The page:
On the other hand, early in his education, the child is taught to have feelings that are not at all “his”; particularly is he taught to like people, to be uncritically friendly to them, and to smile. What education may not have accomplished is usually done by peer pressure in later life. If you do not smile you are judged lacking a “pleasing personality” — and you need to have a pleasing personality if you want to sell your services, whether as a waitress, a salesman, or a physician. Only those at the bottom of the social pyramid, who sell nothing but their physical labor, and those at the very top do not need to be particularly “pleasant.” Friendliness, cheerfulness, and everything that a smile is supposed to express, become automatic responses which one turns on and off like an electric switch.
To be sure, in many instances the person is aware of merely making a gesture; in most cases, however, he loses that awareness and thereby the ability to discriminate between the pseudo feeling and spontaneous friendliness.
In the process of tabooing emotions modern psychiatry plays an ambiguous role. On the one hand its greatest representative, Freud, has broken through the fiction of the rational, purposeful, character of the human mind and opened a path which allows a view into the abyss of human passions. On the other hand psychiatry, enriched by these very achievements of Freud, has made itself an instrument of the general trends in the manipulation of personality. Many psychiatrists, including psychoanalysts, have painted the picture of a “normal” personality which is never too sad, too angry, or too excited. They use words like “infantile” or “neurotic” to denounce traits or types of personalities that do not conform with the conventional pattern of a “normal” individual. This kind of influence is in a way more dangerous than the older and franker forms of name-calling. Then the individual knew at least there was some person or some doctrine which criticized him and he could fight back. But who can fight back at “science”?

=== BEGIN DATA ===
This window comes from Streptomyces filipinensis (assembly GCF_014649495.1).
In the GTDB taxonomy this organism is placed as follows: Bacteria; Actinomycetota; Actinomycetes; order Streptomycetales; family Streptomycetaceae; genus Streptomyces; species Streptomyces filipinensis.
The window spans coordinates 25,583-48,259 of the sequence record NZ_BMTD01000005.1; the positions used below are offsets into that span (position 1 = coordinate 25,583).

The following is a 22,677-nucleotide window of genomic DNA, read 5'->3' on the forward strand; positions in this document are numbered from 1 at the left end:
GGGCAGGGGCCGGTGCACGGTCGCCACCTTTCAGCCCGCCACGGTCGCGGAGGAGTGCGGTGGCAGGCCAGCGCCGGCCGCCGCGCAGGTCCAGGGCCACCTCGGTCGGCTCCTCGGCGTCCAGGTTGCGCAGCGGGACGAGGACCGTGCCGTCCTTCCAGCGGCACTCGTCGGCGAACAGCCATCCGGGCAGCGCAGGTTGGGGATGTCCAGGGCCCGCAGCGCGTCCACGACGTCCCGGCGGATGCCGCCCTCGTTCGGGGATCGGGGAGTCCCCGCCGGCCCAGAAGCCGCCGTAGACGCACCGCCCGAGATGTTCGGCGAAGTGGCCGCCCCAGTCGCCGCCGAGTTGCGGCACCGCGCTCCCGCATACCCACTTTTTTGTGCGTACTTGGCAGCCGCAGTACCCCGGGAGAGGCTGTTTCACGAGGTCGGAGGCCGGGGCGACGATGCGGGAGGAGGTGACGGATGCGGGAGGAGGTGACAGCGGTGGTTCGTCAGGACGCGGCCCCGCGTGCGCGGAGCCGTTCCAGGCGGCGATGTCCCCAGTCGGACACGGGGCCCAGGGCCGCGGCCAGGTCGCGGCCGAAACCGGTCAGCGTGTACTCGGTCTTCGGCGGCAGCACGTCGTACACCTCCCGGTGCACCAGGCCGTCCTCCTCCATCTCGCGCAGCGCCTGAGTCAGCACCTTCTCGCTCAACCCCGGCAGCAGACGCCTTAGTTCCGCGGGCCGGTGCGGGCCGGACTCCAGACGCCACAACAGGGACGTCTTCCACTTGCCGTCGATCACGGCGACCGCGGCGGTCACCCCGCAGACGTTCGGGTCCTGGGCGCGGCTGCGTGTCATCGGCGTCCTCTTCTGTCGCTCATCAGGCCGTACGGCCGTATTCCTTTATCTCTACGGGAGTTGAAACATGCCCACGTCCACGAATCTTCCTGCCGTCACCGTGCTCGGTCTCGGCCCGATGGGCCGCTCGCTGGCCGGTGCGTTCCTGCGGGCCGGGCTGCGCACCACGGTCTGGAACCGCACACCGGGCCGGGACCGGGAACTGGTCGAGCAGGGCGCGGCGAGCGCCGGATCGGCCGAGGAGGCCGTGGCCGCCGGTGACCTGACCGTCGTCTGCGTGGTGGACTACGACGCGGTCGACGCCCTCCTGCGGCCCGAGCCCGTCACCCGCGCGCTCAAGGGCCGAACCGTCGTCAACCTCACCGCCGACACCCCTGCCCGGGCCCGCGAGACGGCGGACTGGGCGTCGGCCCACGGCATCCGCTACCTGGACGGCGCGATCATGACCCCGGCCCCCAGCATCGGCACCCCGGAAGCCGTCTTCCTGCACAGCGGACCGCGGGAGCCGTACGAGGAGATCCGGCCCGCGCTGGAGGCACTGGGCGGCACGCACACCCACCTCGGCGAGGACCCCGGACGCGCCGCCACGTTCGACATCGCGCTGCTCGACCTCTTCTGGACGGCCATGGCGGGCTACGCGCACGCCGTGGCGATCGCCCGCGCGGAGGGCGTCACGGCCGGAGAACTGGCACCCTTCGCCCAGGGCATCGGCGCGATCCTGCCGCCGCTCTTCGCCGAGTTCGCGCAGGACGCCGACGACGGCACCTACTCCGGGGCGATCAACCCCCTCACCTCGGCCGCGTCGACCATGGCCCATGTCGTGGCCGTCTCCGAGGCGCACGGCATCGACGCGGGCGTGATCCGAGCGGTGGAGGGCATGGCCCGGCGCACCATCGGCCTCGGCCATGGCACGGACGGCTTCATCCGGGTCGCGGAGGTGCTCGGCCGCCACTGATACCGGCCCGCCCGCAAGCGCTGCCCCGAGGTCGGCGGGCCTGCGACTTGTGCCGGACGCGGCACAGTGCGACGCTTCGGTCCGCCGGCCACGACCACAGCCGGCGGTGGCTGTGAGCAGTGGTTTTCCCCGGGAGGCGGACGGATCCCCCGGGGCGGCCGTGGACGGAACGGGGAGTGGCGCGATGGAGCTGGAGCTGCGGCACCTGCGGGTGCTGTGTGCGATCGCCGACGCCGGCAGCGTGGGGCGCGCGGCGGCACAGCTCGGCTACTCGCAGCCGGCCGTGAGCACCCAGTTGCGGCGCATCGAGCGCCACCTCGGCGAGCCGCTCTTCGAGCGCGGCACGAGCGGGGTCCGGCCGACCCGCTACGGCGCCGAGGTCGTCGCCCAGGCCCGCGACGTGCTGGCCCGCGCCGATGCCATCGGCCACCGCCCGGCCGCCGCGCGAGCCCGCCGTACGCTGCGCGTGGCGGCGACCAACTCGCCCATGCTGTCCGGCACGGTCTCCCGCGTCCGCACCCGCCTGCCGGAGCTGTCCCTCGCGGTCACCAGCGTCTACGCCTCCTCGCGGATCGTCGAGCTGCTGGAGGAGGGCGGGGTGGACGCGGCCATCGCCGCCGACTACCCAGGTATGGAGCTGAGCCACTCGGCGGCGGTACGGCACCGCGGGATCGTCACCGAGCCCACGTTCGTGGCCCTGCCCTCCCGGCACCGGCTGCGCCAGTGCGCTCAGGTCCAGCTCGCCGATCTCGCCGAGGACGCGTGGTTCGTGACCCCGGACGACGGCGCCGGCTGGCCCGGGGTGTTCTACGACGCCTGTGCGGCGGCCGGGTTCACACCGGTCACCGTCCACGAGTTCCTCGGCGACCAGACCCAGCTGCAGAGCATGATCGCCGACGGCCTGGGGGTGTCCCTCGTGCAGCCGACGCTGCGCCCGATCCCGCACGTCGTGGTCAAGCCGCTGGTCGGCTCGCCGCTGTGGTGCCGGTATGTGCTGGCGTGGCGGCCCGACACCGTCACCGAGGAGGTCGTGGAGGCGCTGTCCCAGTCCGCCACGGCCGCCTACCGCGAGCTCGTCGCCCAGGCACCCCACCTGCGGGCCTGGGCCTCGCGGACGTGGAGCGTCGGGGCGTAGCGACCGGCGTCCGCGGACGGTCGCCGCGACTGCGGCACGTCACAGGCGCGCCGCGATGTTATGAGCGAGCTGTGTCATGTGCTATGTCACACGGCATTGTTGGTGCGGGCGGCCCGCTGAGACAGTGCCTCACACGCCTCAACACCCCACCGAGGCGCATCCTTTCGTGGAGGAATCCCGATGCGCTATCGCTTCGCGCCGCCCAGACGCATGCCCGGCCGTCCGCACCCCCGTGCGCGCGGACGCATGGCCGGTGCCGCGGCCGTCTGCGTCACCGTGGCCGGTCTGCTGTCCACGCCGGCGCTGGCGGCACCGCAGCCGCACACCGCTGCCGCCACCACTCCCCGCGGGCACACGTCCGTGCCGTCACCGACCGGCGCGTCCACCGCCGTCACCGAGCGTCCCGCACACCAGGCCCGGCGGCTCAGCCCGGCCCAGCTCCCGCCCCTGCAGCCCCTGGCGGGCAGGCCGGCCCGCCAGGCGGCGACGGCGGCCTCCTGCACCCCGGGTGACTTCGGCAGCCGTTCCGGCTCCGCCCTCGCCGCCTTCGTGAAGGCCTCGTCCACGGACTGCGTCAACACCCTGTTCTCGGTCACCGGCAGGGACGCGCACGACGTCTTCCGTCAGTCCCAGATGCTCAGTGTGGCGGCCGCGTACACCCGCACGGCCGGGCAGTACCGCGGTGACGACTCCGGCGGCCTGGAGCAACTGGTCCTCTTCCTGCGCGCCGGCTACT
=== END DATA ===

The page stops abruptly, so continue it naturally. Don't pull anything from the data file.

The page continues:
Hundreds of scattered and unrelated facts are dumped into the heads of students; their time and energy are taken up by learning more and more facts so that there is little left for thinking. To be sure, thinking without a knowledge of facts remains empty and fictitious; but “information” alone can be just as much of an obstacle to thinking as the lack of it.
Another closely related way of discouraging original thinking is to regard all truth as relative. Truth is made out to be a metaphysical concept, and if anyone speaks about wanting to discover the truth he is thought backward by the “progressive” thinkers of our age. Truth is declared to be an entirely subjective matter, almost a matter of taste. Scientific endeavor must be detached from subjective factors, and its aim is to look at the world without passion and interest. The scientist has to approach facts with sterilized hands as a surgeon approaches his patient. The result of this relativism, which often presents itself by the name of empiricism or positivism or which recommends itself by its concern for the correct usage of words, is that thinking loses its essential stimulus — the wishes and interests of the person whoo thinks; instead it becomes a machine to register “facts.” Actually, just as thinking in general has developed out of the need for mastery of material life, so the quest for truth is rooted in the interests and needs of individuals and social groups.